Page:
Heroes Ride (71 Miles) In Conroe, Texas Review

Heroes Ride is by far the best ride I have done in Texas.  The combination of the purpose of the ride combined with the scenery, the perfect roads, the weather and the company and this is a ride that will be on the calendar for the foreseeable future.  I decided to do the Heroes Ride when I realized that Karen would be out-of-town and I could get in two long rides this weekend.  I went to Bicycle Rides Of Texas and found two rides for this past weekend.  There was one in Mineral Wells that would only take me 1 hour to get to after work on Friday.  The other was the Heroes Ride which is a 3+ hour drive south, but Jeff lives in the area and as I was not able to persuade others to join me in Mineral Wells I packed my bags so that I could head to Jeff and Annie's house on Friday after work. When I got to Jeff's house it was late.  Well late for this soon to be 40-year-old.  We watched as the Cardinals kicked the Dodgers teeth in and made plans to get up around 5-5:15am, eat a quick breakfast and slurp down coffee before heading out on the 40 minute drive to Conroe.  I know Conroe rather well at this point as I have done the Great Planes ride twice as well as the fact that the Ironman Texas bike course goes through the area. When we got to the ride area it was a quick setup and realization that the weather was not what we had expected.  Standing around for a bit we could feel the wind gusting through and jumped into my Xterra to wait the 30-40 minutes before heading to the front of the ride.  After we got our bikes and made our way to the front the director of the ride began the ceremonies.  Looking around I realized that there was not a lot of people there and I had hoped that it wasn't the weather that pushed the riders away.  The idea behind the Heroes Ride is to recognize those who lost their lives protecting us.  Fire, Police and Soldiers were being honored.  The Pledge of Allegiance and the Star Spangled Banner made the start to the ride an experience but they were second to the fact that some of the families of those lost and recognized that morning were leading us out.  It was an incredible feeling to be a part of this. When the director got us going Jeff and I slow-pedaled as we allowed the families victims to have their moment.  After about 5 minutes he asked me if it was ok to go around them and I said I cannot see why not.  We proceeded to pass them on the left but as we passed each one we said good morning and a thank you.  Now we were into the ride and within seconds of making the second right hand turn we realized what the entire day was going to be like.  Pushing our heart rate and watts but going nowhere.  That is because this ride is full of ups and ups and ups.  Seriously I am not kidding.  In addition to that we were headed into the wind and the 5-6 mph winds we were expecting had to be gusts of up to 15-20 mph.  It made the ride tough to start out.  Jeff kept rattling off his :30 Watt numbers and every one of them was above 200 while our paces were below 18 mph.  Not a good combination. When we got to the first rest stop Jeff asked if I wanted to pull in and I said sure why not.  What I did not expect was that this was going to become a common occurrence.  When you are used to riding in 100* heat indexes you consume liquids and lots of them.  Fearing dehydration or lack of calories we drank as if we were in 100* heat but our bodies were not just converting that liquid and energy to sweat to cool off.  Instead, our bodies were saying ok enough liquids I need to get rid of these and we are going to do that through peeing.  Peeing on the bike was not an option as the wind was blowing, the temperatures were cold and so the idea of peeing on the bike was out as that would only serve to make us colder. As we left that first aid station we got out on the road and it was glorious in terms of the pavement.  The chip seal was worn down enough that it was smooth.  The asphalt that was out was perfect and the sun started coming out.  The pedaling and the wind continued and this is when Jeff and I noticed that all we were doing was heading north.  By north I am not talking about the direction but instead straight up.  The climbs were constant, but manageable.  When we got to the top of one climb Jeff decided to stop because his rear tire was making some odd noise.  As he inspected we were passed by a group of 4 riders.  Once Jeff was ready he asked if I wanted to bridge the gap.  Sure, why not.  I started pulling and went as hard as I could and then tapped out after a few minutes.  I tried to get on Jeff's wheel but it was impossible.  He caught up to the group of four and I worked my a$$ off to catch up.  After what seemed like an eternity Jeff and I hooked back up and he told me that the lead rider was riding recklessly with the surges and slow-downs.  I looked at my watch and in the course of about 10 miles we went from averaging 17.3 mph to 18.3 mph.  That tells you how fast we were moving at this point of the game. From there we chose to protect Jeff's hamstring as well as not light matches.  We pedaled and just enjoyed all that we were riding in.  I cannot stress enough how gorgeous this ride was.  Every mile was prettier than the last.  The rest stops were well stocked and had some of the friendliest volunteers.  We would know we stopped at 5 of the 6 rest stops along the route.  We used the porto-potties at each and I stocked my jersey with Clif Bars for the ride home.  I realized that when I got into my aero bars I was not quite aerodynamic because of the bulge coming out of my jersey from all the snacks. Around mile 68 you come to a bridge and it just rattles your teeth.  I yelled because it hurt and I heard Jeff laugh.  That would be the last I heard of Jeff.  I kept on riding and after about a mile I turned around and realized he was no longer with me.  Now I have a decision to make.  Stop and wait or pee on myself.  I decided to ride because he couldn't be that far behind and I needed a bathroom.  As life would have it I reached Mile 71 but this wasn't the end.  The ride kept on going and not for one or two miles but for another 5 miles.  When I got to the finish I went right through the gates and straight to the bathroom.  When I got back to my car Jeff told me that the bridge caused his tire to move and the lock on the wheel to pop open so he had to stop. After scoping out the buffet and realizing there was nothing there for a plant-eater Jeff and I said our good-byes and I headed toward home.  On I-35 I proceeded to pee another 3 times and ran into the house when I got there to pee again.  Instead of turning 40 soon I do believe I am turning 80 as that could be the only explanation at this point. In my opinion the Heroes Ride was the best of the rides I did this year and those included Great Planes Ride, 70.3 Puerto Rico, Ironman Texas, Hotter N' Hell, and Pineywoods Purgatory.  The climbing is non-stop and while MapMyRide.com says it was 1178 feet of climbing I had 1325 in the first 41.1 miles.  I found a map that has the elevation at a gain of 2,680 feet which sounds right.  This is a ride that I will be putting on the IMTN training plan as it was that much fun and added the needed climbing. [caption id="attachment_9061" align="aligncenter" width="600"]heroes ride - conroe - texas - cycling Heroes Ride is 76 miles and not 71 but that is the only mistake on this perfect ride.[/caption]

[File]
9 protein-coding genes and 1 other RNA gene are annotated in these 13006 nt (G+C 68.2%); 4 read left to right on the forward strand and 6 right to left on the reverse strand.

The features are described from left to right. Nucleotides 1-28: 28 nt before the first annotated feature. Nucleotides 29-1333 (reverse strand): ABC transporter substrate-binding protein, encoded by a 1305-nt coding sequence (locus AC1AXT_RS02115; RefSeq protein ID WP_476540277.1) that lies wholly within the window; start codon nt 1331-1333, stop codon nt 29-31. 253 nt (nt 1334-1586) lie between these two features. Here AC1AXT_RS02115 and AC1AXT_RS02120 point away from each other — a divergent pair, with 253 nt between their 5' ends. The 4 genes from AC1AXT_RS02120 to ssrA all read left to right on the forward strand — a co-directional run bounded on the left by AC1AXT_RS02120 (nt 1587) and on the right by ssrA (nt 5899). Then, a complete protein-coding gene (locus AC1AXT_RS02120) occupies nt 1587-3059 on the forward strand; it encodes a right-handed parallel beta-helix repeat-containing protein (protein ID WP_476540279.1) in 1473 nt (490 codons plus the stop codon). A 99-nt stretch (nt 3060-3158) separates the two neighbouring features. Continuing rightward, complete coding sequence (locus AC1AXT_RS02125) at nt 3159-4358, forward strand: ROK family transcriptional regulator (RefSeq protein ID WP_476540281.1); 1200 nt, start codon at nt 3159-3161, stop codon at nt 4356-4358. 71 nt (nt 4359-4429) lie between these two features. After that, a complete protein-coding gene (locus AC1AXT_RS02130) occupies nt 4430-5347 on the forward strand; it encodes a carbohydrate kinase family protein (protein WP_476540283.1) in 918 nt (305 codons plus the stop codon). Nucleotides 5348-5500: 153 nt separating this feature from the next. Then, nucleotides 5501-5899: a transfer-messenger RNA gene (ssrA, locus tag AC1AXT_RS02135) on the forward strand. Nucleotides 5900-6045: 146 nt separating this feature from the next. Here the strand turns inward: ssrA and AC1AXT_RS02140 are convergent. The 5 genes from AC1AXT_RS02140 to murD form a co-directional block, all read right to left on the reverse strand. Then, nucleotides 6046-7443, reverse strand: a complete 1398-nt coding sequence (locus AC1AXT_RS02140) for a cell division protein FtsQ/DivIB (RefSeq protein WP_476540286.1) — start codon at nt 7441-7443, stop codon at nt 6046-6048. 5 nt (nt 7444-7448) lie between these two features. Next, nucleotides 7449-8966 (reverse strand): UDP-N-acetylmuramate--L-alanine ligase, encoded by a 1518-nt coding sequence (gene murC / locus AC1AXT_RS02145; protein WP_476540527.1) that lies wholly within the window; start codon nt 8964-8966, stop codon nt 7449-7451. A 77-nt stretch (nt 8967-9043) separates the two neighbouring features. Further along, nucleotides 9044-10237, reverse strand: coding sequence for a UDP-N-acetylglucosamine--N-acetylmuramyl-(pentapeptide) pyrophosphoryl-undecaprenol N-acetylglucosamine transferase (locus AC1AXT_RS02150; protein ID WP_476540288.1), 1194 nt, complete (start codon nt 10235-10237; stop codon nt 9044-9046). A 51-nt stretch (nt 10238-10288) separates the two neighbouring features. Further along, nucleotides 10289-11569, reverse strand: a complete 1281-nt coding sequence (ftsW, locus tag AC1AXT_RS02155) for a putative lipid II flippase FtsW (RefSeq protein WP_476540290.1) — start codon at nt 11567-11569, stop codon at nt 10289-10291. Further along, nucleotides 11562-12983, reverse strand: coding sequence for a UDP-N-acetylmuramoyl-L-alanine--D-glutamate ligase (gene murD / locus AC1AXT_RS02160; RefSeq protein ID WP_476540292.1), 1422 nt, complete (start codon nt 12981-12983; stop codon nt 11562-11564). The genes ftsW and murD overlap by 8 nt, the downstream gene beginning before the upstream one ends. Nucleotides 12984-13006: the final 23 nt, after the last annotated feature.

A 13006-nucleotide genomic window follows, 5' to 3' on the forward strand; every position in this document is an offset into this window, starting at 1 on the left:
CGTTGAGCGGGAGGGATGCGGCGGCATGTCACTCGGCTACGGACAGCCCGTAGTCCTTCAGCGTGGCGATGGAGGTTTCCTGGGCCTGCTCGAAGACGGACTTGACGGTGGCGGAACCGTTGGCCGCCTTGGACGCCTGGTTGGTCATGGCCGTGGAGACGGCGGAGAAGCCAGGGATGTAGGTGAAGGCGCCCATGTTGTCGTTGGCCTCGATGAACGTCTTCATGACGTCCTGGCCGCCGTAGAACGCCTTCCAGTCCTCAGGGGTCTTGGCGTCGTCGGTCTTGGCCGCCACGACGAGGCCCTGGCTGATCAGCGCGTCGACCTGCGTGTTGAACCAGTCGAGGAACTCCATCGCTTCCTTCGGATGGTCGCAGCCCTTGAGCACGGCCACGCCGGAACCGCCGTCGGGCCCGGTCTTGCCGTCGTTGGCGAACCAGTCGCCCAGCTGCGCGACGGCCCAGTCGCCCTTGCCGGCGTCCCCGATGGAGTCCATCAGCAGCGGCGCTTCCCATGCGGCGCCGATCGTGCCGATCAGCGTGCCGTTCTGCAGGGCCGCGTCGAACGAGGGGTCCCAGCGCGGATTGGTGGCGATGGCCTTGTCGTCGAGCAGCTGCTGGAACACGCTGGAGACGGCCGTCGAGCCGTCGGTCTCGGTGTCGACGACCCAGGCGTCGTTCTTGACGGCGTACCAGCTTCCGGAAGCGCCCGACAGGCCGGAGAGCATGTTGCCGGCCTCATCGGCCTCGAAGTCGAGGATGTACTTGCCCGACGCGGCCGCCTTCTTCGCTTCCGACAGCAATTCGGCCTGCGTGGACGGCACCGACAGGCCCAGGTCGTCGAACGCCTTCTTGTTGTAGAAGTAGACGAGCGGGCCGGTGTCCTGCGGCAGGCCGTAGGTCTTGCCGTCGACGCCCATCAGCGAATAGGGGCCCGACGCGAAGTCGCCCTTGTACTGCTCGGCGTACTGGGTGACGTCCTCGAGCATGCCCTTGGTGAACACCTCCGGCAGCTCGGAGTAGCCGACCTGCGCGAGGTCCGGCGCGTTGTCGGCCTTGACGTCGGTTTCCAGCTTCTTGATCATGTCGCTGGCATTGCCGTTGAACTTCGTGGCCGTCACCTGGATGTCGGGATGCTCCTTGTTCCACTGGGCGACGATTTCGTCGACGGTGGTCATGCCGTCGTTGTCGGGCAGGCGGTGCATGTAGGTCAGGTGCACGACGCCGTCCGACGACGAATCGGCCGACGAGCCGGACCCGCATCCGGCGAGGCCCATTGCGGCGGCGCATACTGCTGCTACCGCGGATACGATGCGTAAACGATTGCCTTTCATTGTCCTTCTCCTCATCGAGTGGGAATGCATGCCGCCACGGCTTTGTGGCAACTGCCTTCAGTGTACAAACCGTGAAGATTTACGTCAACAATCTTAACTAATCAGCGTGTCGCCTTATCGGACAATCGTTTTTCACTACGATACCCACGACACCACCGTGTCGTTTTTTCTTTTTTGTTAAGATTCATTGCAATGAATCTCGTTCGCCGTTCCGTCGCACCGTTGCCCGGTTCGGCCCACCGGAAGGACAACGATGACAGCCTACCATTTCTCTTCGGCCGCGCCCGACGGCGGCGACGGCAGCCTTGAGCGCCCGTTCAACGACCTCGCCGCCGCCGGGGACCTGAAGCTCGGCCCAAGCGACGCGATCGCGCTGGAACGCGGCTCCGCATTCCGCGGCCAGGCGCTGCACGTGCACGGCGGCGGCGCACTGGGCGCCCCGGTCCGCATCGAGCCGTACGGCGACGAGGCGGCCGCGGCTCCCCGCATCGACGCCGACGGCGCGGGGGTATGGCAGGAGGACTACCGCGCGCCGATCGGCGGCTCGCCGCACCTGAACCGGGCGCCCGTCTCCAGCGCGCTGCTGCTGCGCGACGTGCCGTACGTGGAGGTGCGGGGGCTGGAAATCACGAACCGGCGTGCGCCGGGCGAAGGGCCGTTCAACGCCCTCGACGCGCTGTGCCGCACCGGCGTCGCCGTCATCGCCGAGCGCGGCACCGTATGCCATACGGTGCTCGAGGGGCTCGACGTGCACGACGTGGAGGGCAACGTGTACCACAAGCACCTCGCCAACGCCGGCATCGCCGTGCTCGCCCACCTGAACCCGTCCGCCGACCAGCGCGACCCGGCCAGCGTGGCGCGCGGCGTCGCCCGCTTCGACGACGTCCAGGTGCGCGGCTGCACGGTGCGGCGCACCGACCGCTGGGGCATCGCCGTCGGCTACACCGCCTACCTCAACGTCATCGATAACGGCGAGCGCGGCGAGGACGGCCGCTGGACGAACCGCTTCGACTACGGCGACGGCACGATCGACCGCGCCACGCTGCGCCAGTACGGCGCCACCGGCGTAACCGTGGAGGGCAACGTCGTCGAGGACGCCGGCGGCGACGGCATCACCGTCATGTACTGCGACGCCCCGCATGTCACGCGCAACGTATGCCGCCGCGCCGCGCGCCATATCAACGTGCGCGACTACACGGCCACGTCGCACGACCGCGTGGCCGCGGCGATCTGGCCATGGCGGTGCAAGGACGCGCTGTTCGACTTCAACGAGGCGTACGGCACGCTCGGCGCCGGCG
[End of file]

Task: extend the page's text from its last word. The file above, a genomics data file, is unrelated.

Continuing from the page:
Heroes Ride Is Worth It. Do You Have One Of Those Perfect Rides?

Jason Bahamundi

About the Author:

I grew up in New York and lived there for 34 years until I got divorced and moved 1600 miles to my new home in Texas.  I love New York and miss it but that does not mean that Texas hasn’t been great to me because it has.  It was here that I discovered endurance sports and specifically the sport of triathlon.  Triathlon has given me new life through all the challenges it presents.  I no longer look at life the same way and I can say that is in part due to my endeavor into this sport.